I’ve kept many notebooks in my life, but I’ve never collected them all in one place–I’ve generally scribbled whatever I was thinking about on whatever piece of paper was handy (yes, the backs of many envelopes have been so abused). However, I’ve recently started implementing a solution to make all the things I’d written on paper available in a digital format.
I have established a personal Wiki, which I think is the modern equivalent of the commonplace book. I now have a place to put all the things I think about when I’m not thinking about other things, which seems like a rather stupid thing to say once I’ve written it, but it made sense when I thought it. I suppose that would be better put in my personal Wiki . . .
In any event, I keep it using TiddlyWiki, which has the advantage of being contained in a single HTML file and having a very simple installation procedure:
- Download the HTML file.
- Open it.
- There is no step 3.
- Nor 4.
- Nope! You’re done!
December 5th, 2008
November 21st, 2008
And now, a public-health message from the Tellumo.net World Service.
So, the good people of Wikipedia have informed me that today is Global Handwashing Day! The audience of this blog is almost by definition an affluent and educated one, by global standards, but I’m struck by how much washing of hands, with soap and water, has improved public health for the better. It’s cheap, it’s simple, and it’s remarkably effective. Indeed, one study holds it can reduce the incidence of disease causing diarrhea by nearly half–a large number in anyone’s math, and even larger in tropical nations with limited health-care resources. The Global Handwashing Day site I linked to earlier has further information on the subject.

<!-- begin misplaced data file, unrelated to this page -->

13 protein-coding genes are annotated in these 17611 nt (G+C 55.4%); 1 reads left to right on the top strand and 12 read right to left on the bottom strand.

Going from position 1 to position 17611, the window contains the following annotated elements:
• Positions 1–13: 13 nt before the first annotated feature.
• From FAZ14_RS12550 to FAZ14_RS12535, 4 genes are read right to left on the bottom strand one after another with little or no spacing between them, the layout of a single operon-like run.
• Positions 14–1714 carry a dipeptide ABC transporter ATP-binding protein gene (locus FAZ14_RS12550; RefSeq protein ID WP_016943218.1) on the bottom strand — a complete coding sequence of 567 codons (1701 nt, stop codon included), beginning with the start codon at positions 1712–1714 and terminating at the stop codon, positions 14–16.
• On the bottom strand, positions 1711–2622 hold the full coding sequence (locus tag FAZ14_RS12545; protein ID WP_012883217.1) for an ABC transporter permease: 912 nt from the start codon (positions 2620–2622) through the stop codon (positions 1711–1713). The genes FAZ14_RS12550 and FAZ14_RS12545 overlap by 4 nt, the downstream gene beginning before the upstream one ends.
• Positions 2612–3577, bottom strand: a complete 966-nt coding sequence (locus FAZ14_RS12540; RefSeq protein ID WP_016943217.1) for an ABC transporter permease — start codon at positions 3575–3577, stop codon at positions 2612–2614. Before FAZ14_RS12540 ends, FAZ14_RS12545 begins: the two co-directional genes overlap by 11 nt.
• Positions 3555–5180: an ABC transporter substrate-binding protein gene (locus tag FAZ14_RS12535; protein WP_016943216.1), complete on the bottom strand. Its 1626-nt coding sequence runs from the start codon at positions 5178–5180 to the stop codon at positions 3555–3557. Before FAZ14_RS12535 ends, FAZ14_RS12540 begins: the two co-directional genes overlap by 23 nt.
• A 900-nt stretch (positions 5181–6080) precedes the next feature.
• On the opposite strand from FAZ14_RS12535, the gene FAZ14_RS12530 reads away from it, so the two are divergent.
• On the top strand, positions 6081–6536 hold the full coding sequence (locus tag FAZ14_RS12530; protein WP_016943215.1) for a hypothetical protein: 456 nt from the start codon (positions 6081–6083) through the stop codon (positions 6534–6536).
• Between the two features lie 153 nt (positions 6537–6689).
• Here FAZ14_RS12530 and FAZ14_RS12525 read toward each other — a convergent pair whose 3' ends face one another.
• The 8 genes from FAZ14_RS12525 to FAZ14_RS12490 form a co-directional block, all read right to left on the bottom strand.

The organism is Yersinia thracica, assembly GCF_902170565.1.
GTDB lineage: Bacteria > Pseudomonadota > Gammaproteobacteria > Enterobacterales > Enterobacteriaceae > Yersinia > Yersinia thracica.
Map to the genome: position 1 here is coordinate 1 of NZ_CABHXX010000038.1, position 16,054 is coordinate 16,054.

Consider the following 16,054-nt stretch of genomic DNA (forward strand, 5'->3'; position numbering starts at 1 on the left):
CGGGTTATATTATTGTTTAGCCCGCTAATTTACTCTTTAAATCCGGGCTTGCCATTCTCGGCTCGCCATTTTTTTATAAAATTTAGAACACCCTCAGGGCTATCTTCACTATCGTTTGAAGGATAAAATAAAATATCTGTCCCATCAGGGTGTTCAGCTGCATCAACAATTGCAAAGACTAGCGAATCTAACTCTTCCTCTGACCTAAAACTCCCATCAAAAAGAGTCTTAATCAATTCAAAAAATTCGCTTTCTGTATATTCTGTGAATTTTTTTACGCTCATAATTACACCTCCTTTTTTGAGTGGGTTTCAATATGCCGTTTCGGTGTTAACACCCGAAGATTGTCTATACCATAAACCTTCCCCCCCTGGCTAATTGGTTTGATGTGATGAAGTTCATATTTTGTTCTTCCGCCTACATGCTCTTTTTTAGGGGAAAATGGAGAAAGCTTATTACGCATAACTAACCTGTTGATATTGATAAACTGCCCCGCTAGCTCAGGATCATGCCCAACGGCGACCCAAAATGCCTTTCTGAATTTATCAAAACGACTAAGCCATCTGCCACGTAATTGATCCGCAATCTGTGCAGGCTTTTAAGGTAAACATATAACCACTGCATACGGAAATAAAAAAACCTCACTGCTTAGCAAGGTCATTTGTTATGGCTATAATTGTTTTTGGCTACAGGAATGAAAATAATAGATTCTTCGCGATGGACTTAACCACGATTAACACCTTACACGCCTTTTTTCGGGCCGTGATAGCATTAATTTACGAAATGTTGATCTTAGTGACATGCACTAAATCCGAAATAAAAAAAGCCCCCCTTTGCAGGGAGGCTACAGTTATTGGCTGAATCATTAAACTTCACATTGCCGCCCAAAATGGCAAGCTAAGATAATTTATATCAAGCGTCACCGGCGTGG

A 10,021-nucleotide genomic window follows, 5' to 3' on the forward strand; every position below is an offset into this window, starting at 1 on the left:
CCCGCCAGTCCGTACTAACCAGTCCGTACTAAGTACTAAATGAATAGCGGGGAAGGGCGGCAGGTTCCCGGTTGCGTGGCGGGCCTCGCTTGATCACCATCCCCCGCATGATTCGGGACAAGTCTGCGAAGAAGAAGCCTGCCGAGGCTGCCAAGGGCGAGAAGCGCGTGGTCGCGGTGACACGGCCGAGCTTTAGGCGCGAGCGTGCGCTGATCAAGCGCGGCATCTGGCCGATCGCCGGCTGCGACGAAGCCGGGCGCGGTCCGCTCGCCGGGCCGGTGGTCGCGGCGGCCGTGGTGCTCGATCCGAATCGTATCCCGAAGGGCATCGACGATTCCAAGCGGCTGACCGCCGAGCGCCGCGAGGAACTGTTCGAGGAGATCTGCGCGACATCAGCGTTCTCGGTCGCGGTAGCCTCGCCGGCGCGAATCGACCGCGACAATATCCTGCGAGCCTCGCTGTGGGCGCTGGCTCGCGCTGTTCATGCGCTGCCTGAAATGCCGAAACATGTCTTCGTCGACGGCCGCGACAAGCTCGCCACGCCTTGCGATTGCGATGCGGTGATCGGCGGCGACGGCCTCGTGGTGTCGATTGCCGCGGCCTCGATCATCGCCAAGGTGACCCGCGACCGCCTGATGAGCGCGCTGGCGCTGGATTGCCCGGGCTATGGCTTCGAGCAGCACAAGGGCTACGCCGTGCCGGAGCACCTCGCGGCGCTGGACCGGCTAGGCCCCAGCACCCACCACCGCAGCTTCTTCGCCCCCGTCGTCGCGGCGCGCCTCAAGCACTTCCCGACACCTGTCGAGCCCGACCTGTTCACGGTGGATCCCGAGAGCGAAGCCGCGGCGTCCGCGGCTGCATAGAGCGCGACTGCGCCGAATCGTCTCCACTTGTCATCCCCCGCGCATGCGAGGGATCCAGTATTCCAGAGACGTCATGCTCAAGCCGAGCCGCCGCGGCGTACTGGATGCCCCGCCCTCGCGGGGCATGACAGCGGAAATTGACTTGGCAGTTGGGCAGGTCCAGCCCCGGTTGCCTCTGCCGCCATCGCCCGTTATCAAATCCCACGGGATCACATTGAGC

In the unlikely event that soap is unavailable in your locality, I have written a little monograph on the subject, which begins here. If you require information on manufacturing lye, check this out; if on the manufacture of oil, talk with someone who’s been to a farm of nearly any description.
Anyway: hand washing with soap. It’s cheap, it’s simple, and it’s probably the greatest public-health advancement of the 20th century (although penicillin is right up there, even if it isn’t as cheap). So scrub up, ok?
October 15th, 2008
I’ve just published my first Instructable! It’s called How To Make Limoncello. Hope you like it. There’s a Flash version of it after the jump.
September 30th, 2008
Here’s a mnemonic I came up with after a couple of cocktails at Bourbon & Branch: The
- Plaintiff is the party with the burden of
- Proof, including, in a criminal case, the
- People (or other sovereign); they begin their case first (that is, in the
- Primary position), and they sit in closer
- Proximity to the jury box.
In addition, some of you 1Ls will be coming across cases involving the phrases “plaintiff in error” and “defendant in error,” for which you may substitute “appellant” and “appellee.” The plaintiff in error/appellant is the person complaining that the lower court made an error and thus filing the appeal, and the defendant in error/appellee is the one defending the lower court’s decision and against whom the other party filed the appeal.